Opinion: Legacy Fund should benefit our community for decades and generations to come


Fort Wayne City Councilman Mitch Harper


Fort Wayne City Councilman Mitch Harper, (R-4th) recently wrote an op-ed piece appearing in the News-Sentinel regarding the Legacy Fund. It is re-printed here with his kind permission.

Legacy Fund should benefit our community for decades and generations to come

Fort Wayne’s Legacy Fund should be treated in the same way as the assets of a private foundation. Custodians of those funds have an obligation to ensure those funds benefit the community decades from now and for generations to come.

Using the Legacy Fund as a line of credit for the civil city does not meet that test. I voted against introduction of the ordinance to pay snow removal bills from Legacy Funds and I intend to vote against it on final passage.

Others have said that money is fungible. That is, it is easily converted from one purpose to another; if it is in the possession of the holder then it can be drawn upon for any purpose regardless of which fund it had originally been placed.

While that is one way of viewing public funds, I don’t think that is the right way to think about the Legacy dollars from the settlement of the final disposition of City Light assets.

There are different ways to characterize monies. One of the best definitions is as a store of wealth; that is, a representation of payment for past work and labor.

The Legacy dollars are not a legacy this present generation is leaving for future generations. The Legacy dollars are a legacy from past generations of ratepayers and citizens — ratepayers and citizens who were served by the electricity generated by the City Light plant.

And these are dollars that are the legacy of the City Light employees who operated the plant and maintained distribution to the homes and businesses of decades ago.

The City Light assets represented the cumulative remainder of their labor and their treasure.

It is a gift – a legacy, a bequest – from those past generations to our future generations.

The role of the current generation is to safeguard that legacy, to act as stewards and to exercise prudent judgment as a fiduciary.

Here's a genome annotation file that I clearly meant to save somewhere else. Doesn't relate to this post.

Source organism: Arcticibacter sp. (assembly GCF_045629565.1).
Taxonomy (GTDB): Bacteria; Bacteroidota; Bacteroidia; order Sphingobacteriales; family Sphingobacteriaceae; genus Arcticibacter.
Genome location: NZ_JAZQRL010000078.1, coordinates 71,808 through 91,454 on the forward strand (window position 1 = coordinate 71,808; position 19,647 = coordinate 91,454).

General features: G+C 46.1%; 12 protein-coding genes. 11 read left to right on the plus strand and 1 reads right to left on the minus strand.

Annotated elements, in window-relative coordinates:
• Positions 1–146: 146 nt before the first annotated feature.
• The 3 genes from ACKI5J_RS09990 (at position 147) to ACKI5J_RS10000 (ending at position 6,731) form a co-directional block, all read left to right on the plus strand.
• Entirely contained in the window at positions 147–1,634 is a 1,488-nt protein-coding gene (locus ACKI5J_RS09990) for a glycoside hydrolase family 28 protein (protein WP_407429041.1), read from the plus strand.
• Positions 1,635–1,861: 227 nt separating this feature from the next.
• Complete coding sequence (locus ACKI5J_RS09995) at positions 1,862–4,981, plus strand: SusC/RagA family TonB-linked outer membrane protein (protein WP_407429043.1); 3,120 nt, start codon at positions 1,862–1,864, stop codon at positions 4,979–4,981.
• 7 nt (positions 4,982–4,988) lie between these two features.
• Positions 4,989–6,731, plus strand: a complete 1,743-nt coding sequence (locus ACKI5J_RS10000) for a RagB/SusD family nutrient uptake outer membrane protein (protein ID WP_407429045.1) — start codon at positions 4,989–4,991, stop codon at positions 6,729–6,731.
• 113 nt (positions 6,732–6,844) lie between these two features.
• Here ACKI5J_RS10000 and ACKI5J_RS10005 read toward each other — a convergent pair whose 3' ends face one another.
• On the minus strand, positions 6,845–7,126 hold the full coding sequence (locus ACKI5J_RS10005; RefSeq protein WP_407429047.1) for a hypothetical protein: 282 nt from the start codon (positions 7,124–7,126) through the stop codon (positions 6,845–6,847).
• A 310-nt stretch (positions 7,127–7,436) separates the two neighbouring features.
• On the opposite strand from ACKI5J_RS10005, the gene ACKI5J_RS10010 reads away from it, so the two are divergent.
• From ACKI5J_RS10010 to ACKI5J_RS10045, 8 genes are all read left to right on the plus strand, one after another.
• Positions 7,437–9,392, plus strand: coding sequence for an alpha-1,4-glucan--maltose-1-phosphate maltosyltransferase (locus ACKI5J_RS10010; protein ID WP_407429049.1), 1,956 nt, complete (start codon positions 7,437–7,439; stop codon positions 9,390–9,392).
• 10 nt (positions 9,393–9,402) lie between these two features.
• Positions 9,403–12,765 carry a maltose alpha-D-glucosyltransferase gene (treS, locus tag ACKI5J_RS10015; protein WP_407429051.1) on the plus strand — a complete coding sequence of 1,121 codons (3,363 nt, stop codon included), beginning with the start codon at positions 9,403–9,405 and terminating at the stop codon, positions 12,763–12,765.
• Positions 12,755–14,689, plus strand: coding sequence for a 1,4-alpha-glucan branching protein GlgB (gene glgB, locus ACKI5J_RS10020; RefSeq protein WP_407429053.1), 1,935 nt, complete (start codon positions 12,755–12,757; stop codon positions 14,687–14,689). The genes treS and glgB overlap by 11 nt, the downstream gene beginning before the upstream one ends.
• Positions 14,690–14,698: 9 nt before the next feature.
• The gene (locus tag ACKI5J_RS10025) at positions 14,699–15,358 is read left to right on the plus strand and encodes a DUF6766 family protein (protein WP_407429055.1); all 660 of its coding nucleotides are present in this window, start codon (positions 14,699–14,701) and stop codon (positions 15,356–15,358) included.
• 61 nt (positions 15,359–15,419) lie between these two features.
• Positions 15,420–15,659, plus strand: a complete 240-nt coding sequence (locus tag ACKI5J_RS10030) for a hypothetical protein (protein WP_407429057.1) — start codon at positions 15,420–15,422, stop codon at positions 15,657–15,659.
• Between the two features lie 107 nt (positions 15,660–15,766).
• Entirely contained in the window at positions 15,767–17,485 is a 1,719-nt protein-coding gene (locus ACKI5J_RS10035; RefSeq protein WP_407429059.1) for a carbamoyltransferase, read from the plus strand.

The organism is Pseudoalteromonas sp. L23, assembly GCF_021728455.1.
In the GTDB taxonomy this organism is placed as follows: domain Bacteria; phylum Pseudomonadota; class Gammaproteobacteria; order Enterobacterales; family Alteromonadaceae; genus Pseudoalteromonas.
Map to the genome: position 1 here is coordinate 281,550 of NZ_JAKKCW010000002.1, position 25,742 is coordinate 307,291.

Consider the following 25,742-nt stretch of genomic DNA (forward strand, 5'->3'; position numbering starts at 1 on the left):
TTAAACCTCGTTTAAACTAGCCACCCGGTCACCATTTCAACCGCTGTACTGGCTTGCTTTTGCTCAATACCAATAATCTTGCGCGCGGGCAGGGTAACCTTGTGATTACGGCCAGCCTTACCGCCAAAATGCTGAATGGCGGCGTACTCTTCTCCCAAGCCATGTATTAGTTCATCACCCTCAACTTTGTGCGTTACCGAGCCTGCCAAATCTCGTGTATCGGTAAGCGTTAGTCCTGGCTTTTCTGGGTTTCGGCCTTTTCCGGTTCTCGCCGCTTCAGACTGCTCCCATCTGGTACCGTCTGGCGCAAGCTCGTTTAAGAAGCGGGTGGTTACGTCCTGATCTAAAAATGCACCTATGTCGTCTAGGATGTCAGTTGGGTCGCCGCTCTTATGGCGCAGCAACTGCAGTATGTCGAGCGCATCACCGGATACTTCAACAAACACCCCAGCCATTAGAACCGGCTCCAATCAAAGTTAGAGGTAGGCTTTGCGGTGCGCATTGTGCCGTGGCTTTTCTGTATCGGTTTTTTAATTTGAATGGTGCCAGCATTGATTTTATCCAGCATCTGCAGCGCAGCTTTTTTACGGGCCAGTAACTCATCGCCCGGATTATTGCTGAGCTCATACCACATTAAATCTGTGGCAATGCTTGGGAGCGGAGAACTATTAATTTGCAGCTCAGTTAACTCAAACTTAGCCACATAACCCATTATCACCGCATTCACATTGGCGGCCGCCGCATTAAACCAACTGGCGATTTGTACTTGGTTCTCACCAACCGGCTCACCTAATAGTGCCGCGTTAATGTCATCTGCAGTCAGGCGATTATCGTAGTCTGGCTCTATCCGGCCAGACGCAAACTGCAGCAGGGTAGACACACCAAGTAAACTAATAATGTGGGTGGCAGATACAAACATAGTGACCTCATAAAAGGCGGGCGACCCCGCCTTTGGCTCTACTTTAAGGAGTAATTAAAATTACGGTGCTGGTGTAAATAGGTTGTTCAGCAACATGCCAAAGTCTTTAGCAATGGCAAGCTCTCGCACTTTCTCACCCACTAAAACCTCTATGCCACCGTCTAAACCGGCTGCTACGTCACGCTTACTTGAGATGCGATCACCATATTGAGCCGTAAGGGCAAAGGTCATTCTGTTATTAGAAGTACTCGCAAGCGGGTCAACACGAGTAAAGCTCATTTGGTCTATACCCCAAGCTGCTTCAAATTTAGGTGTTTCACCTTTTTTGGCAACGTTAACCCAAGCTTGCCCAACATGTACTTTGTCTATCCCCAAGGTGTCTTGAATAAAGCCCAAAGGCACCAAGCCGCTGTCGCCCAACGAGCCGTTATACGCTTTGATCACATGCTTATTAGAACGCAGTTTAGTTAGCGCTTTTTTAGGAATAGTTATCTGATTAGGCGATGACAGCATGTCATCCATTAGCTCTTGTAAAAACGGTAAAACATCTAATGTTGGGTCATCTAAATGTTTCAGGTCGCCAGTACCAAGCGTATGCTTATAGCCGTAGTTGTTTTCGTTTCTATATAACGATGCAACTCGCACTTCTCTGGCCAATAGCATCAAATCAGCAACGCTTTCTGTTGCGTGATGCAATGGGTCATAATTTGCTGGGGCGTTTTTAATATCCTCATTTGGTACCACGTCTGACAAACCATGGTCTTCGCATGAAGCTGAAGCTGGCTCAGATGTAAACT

The Legacy Fund is not a rainy day fund.

The two types of funds differ in a fundamental way. The official name of the state rainy day fund is the “Counter-Cyclical Revenue and Economic Stabilization Fund.” The fund was established in order to counter the tendency of governments to spend too broadly during economic bad times and then, when declining economic activity took its toll on tax revenue, the tendency of governments to raise taxes to try to garner enough revenue precisely at the time such an increase in taxes was the wrong thing for the economy.

The taxes increased under those circumstances were rarely reduced when the economy recovered. An economic downturn worked as a ratchet in increasing the level of taxation.

The idea of the rainy day fund was that you would store revenue from a time when the economy was good in order to support level spending when the times turned. That made the rainy day fund “counter-cyclical.”

The Legacy Funds, on the other hand, are in the nature of a trust. The custodians of those funds – the Common Council and the mayor are the custodians – have a duty to invest and preserve those funds so that those funds are preserved for future generations for ideas and dreams that we cannot yet imagine.

When the economy takes a downturn, the underlying investments in a trust will take a downturn. The trust can lose much of its value. The events of 2008 and 2009 were jarring to those entrusted in caring for such funds.

At those times, the trustees generally reduce the amount available for grants so as to preserve the fund for its long-term purposes. They may make alternative decisions regarding composition of the grants so as to support organizations providing relief in terms of food, shelter and energy, but they generally reduce distributions to preserve the fund.

A rainy day fund is counter-cyclical. A trust is not. The purpose of a trust is different, and the duties of those charged with its care are different. You should expect all your elected officials to respect that difference.


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